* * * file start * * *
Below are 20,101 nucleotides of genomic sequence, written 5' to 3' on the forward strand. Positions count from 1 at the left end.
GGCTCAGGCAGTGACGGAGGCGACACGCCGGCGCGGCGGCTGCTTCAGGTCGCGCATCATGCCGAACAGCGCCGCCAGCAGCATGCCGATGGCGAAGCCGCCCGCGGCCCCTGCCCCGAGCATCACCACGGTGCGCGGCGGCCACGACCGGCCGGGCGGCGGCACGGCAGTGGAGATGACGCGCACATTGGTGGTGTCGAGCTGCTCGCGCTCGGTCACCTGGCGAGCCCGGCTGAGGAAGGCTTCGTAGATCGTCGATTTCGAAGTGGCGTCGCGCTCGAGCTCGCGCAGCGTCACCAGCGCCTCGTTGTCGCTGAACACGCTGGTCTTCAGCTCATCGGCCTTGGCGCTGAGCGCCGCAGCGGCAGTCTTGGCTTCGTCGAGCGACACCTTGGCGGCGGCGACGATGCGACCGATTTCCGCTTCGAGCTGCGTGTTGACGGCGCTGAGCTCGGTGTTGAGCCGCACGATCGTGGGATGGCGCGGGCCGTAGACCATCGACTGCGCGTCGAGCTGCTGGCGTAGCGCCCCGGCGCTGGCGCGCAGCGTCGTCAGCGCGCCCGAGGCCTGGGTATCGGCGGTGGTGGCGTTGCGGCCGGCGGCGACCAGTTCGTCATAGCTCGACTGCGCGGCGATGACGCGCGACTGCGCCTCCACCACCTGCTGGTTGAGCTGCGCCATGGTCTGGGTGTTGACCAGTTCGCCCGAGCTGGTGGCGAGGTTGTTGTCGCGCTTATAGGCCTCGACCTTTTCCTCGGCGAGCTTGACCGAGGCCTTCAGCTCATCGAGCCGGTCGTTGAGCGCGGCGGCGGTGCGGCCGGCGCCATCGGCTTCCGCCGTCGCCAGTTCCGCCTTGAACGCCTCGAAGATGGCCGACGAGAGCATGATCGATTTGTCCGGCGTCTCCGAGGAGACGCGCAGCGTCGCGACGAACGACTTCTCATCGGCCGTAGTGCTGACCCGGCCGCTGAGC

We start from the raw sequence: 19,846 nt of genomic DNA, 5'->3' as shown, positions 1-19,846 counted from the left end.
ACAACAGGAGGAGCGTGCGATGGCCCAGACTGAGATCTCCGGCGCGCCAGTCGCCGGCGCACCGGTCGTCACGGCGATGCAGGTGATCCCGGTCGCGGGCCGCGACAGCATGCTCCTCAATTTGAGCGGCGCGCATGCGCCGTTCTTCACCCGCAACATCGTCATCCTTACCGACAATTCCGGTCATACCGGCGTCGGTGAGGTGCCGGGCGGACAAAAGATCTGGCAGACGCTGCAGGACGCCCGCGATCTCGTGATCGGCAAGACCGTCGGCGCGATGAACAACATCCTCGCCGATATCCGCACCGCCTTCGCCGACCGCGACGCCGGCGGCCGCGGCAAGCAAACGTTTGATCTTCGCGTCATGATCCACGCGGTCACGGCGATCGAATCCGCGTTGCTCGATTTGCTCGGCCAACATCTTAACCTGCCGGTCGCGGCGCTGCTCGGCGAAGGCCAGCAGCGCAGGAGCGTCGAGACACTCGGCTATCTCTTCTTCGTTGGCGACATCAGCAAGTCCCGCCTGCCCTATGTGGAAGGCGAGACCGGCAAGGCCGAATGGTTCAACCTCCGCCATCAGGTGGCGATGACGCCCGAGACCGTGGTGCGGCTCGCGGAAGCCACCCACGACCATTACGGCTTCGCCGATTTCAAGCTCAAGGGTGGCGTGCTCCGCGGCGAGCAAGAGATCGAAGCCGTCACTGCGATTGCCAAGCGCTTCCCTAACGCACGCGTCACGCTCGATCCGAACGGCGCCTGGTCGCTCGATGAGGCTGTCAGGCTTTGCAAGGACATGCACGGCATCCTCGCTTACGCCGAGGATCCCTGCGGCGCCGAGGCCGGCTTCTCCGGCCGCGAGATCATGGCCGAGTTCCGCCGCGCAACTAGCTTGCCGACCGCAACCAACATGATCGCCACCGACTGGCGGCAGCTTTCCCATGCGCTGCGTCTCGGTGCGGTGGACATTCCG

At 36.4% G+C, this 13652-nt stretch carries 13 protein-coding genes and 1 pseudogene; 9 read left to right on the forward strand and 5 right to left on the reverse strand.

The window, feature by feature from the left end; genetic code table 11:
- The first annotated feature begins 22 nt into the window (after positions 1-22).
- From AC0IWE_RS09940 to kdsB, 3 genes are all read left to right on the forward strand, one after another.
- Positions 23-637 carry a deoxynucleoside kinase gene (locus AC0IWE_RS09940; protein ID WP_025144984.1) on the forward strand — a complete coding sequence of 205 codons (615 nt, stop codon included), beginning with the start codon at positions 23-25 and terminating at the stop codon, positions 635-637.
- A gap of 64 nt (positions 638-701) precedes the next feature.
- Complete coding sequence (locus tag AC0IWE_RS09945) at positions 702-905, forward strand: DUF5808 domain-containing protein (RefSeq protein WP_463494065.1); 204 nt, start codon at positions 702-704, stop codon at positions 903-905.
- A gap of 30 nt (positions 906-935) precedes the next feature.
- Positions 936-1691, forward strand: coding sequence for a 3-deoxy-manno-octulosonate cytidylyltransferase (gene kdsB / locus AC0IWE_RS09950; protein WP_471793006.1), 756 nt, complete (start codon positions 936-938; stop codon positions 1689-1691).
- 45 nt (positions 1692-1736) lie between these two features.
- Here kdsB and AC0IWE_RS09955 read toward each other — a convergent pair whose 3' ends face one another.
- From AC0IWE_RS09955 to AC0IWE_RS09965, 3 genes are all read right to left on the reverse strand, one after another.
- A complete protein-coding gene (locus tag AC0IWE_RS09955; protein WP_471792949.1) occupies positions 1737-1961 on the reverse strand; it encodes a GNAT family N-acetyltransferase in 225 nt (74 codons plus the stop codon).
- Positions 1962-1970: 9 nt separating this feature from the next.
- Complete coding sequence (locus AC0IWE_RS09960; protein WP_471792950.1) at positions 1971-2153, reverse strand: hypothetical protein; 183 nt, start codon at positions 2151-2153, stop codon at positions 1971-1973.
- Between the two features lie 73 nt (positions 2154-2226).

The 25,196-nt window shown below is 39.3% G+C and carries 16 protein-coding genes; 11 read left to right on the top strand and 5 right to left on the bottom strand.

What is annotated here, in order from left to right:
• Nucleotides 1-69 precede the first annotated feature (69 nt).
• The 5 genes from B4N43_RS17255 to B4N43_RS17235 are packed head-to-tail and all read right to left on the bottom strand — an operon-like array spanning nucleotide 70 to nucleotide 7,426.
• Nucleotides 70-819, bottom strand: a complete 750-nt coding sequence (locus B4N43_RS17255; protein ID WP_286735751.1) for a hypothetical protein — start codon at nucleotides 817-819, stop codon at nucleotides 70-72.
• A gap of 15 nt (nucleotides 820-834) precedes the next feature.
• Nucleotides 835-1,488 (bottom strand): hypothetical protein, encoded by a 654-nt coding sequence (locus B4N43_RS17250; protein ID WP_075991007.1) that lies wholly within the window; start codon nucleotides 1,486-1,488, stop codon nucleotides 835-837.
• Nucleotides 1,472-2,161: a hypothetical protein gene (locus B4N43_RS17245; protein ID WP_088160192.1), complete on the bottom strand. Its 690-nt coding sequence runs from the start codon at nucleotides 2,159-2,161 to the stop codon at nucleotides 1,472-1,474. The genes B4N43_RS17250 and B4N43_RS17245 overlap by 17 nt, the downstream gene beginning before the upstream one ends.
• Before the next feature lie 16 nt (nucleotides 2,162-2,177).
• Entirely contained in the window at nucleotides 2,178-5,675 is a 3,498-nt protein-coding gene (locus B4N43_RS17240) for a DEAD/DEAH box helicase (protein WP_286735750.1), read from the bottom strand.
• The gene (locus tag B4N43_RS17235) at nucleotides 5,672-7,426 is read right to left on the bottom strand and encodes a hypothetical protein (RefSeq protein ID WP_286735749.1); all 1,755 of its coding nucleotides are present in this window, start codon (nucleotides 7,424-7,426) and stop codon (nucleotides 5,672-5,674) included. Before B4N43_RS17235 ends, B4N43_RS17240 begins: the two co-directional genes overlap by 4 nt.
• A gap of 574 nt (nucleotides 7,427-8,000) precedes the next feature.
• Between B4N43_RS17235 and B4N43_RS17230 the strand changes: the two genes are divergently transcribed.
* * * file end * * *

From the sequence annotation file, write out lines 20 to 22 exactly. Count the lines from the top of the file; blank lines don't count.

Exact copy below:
- Between the two features lie 73 nt (positions 2154-2226).

The 25,196-nt window shown below is 39.3% G+C and carries 16 protein-coding genes; 11 read left to right on the top strand and 5 right to left on the bottom strand.

What is annotated here, in order from left to right: